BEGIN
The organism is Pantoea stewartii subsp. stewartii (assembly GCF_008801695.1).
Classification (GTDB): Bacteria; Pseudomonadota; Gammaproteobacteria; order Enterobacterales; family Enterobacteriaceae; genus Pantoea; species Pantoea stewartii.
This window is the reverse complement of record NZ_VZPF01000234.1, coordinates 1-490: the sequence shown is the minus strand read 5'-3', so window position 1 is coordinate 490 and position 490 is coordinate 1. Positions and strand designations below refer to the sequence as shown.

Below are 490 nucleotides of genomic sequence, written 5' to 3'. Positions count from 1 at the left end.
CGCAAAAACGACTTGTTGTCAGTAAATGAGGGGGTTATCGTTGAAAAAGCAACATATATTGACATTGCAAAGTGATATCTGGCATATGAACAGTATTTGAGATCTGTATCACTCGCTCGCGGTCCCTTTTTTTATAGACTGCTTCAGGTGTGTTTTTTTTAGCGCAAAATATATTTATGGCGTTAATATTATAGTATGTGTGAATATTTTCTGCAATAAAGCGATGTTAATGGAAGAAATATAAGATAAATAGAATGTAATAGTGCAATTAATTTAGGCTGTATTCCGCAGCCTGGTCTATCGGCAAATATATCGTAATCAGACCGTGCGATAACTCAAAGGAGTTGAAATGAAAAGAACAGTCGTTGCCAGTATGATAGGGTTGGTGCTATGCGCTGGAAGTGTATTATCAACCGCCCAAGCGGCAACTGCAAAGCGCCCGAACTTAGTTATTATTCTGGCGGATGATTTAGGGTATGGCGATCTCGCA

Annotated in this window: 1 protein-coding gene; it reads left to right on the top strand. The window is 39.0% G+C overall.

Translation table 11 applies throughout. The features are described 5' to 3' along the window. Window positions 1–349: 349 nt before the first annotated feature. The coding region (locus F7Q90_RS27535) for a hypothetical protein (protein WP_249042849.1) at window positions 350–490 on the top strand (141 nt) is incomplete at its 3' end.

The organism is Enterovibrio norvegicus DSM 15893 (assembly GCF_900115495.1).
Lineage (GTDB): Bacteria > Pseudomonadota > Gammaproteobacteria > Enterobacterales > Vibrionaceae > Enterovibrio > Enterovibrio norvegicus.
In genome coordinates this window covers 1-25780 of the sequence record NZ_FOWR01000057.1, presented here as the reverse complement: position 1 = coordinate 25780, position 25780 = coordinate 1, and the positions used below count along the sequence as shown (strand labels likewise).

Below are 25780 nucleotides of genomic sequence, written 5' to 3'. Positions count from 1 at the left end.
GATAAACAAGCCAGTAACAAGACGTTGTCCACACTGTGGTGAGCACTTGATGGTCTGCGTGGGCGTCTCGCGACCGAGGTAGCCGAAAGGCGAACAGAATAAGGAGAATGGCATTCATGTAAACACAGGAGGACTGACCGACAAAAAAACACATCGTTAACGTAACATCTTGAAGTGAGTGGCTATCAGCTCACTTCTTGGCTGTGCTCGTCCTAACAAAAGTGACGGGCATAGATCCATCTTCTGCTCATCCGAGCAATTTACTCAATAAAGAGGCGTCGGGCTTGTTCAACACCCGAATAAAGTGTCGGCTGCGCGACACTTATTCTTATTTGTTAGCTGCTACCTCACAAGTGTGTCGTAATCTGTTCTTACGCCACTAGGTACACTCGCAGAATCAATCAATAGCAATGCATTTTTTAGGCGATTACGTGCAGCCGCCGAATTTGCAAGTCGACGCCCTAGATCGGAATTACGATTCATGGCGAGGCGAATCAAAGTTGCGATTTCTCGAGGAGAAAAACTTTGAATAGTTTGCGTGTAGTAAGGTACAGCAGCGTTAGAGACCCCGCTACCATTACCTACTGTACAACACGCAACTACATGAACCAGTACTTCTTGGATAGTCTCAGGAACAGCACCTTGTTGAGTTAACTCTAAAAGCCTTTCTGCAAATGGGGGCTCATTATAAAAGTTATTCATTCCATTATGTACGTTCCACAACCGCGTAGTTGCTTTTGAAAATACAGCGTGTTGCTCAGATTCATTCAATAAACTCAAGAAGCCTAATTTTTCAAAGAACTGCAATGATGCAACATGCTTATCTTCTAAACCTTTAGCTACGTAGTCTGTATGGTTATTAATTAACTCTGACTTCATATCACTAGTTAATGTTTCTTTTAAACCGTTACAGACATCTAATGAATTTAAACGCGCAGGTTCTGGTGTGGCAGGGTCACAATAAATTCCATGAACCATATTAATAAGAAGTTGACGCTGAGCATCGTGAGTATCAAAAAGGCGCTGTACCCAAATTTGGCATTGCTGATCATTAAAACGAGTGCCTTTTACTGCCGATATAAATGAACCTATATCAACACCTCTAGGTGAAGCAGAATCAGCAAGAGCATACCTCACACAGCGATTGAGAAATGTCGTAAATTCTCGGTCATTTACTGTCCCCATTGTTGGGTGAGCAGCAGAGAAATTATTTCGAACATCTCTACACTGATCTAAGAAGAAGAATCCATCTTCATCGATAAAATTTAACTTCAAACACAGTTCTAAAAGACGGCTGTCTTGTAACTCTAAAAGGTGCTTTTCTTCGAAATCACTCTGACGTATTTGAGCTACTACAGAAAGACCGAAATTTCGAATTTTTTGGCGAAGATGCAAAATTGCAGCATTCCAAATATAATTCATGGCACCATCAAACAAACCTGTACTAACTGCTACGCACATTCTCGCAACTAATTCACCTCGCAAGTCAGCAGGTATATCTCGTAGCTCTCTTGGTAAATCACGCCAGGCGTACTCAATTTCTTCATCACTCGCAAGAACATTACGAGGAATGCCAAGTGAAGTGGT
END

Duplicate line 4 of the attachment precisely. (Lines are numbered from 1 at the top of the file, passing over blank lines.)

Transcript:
Below are 490 nucleotides of genomic sequence, written 5' to 3'. Positions count from 1 at the left end.